Policy Memo 70, Authors: Alexandra Toderita, Alexandru Damian. The vast majority of Roma population in Europe (80%) lives in the 14 countries of the Danube Region, the population percentage of Roma varying greatly from country to county, – with the strongest concentrations in poor and peripheral regions.Although only estimates of the exact population exist, Romania and Bulgaria, alongside Hungary and Slovakia have the highest shares of Roma within the overall population in the entire European Union. While National Roma Integration Strategies have been in place in these countries in the last few years, their effective implementation and success has been limited to this day.
Nevertheless, it is the approach of this report to emphasize the fact that there have been certain projects and initiatives from both the public and private spheres that have been implemented in Romania and Bulgaria with a noteworthy degree of success, to put them forth and create the context for relevant Roma stakeholders (NGOs, local administration representatives, Roma entrepreneurs) from both countries to mutually gain a complex understanding of the contexts and workings of the best practice examples, to experience them first hand, understand the factors that led to their success and replicate them in their own country.
Kavarna, a small town in the North East region of Bulgaria has become in between 2004 and 2014 an EU-wide recognized model for municipal involvement in furthering significant development and integration of its Roma community. In the 2004-2014 period, through a comprehensive set of measures and initiatives the municipality of Kavarna created the premises for improved infrastructure, housing and living conditions, reduction of poverty, improved access for Roma children to quality early-childhood and reduction of crime rates in its Roma neighborhood.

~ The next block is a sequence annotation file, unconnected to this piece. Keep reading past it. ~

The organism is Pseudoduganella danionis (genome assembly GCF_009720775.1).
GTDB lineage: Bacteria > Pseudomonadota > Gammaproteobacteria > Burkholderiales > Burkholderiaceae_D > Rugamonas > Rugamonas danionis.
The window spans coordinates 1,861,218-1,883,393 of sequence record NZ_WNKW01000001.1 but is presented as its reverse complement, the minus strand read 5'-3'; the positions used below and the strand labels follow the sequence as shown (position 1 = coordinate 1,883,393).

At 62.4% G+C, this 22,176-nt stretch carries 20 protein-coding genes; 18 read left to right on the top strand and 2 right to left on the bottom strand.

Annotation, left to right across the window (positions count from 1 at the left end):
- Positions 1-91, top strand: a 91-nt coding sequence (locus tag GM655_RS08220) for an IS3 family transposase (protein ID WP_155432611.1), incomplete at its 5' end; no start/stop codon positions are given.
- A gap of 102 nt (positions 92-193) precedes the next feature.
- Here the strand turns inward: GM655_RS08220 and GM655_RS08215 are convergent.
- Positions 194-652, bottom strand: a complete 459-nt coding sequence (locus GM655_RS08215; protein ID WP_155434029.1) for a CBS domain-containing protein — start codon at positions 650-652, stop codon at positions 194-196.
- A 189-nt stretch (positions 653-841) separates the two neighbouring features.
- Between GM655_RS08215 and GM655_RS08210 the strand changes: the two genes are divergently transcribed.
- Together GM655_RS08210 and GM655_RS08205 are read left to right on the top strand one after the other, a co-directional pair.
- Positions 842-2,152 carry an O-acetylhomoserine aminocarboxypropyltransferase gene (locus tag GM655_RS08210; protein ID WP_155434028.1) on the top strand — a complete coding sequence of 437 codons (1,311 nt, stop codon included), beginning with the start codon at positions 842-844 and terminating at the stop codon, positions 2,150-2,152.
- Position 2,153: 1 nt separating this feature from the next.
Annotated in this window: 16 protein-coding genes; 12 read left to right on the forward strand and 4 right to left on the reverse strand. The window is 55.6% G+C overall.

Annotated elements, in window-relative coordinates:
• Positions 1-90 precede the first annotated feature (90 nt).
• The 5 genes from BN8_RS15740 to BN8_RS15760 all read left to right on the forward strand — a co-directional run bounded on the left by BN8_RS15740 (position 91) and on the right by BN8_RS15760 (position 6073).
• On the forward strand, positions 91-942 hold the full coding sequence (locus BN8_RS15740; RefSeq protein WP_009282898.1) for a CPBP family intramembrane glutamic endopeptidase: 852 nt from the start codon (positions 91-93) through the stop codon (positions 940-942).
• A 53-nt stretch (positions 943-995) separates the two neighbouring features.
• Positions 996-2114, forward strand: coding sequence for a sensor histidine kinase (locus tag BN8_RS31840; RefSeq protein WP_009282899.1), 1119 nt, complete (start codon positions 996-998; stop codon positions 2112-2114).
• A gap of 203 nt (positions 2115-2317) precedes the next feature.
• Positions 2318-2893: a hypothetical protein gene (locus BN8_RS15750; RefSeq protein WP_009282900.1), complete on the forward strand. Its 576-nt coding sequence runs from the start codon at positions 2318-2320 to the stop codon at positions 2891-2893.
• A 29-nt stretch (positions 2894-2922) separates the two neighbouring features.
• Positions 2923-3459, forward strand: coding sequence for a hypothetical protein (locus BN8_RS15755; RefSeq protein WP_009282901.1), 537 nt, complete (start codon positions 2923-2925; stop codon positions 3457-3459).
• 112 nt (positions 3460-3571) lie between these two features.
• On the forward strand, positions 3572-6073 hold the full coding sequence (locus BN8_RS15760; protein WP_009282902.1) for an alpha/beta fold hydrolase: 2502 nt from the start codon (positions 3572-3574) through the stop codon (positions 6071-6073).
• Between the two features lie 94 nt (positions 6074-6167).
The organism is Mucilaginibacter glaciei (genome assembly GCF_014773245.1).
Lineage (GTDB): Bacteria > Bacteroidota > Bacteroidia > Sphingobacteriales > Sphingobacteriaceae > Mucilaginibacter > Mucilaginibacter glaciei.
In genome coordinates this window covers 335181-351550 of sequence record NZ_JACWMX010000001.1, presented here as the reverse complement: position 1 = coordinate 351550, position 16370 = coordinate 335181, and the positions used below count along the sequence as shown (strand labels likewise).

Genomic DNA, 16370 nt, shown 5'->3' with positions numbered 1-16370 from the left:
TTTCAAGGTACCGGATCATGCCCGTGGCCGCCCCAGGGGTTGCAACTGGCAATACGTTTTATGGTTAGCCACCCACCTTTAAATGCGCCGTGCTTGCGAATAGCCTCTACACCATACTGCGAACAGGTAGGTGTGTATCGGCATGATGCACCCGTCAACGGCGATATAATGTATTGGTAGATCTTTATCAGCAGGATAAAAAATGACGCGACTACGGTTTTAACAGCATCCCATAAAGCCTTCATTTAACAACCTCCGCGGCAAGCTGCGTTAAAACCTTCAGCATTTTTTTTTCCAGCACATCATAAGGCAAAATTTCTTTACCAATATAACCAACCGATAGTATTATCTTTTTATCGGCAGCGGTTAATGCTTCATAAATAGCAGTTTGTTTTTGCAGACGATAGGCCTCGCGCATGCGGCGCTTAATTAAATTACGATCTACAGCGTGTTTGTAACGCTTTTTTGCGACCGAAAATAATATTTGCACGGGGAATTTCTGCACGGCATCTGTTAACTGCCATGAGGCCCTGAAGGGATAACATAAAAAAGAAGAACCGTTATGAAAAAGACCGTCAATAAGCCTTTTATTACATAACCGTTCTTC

On the other hand, Romania has experienced noteworthy positive examples in the field of economic integration of marginalized Roma through the use of the social economy instrument, by capitalizing the potential of the work of traditional Roma craftsmen.
European Roma integration practice shows that consulting and knowledge transfer has an increased impact when done across regions and organizations, when people – NGOs, local authorities representatives come together and are able to communicate their respective successful experiences in a more complex manner, explaining their local contexts and the details of their endeavours to those facing similar problems and who could benefit from similar solutions.
As such, the project ”Roma integration across the Danube: Best practices and social entrepreneurship models exchange between Romania and Bulgaria”, aimed at facilitating reciprocally useful exchange of experience between municipalities, civil society and Roma entrepreneurs from the two countries on the topic of Roma administrative integration (as experienced in Kavarna) and social entrepreneurship (as experienced in Romania), but also documenting the process and the findings, encouraging potential common projects and informing about financing opportunities, disseminating the findings and approaches with the occasion of an exchanged visit organized on 17-19 May 2016. The current report presents the experience of this visit and sets the basis for further cooperation mechanisms on the regional level on the topic of social entrepreneurship and Roma administrative integration models.
The full report, in English, is available here.
The project is part of START – Danube Region Project Fund, part-financed by the European Union and the City of Vienna and co-financed by the Open Society Institute.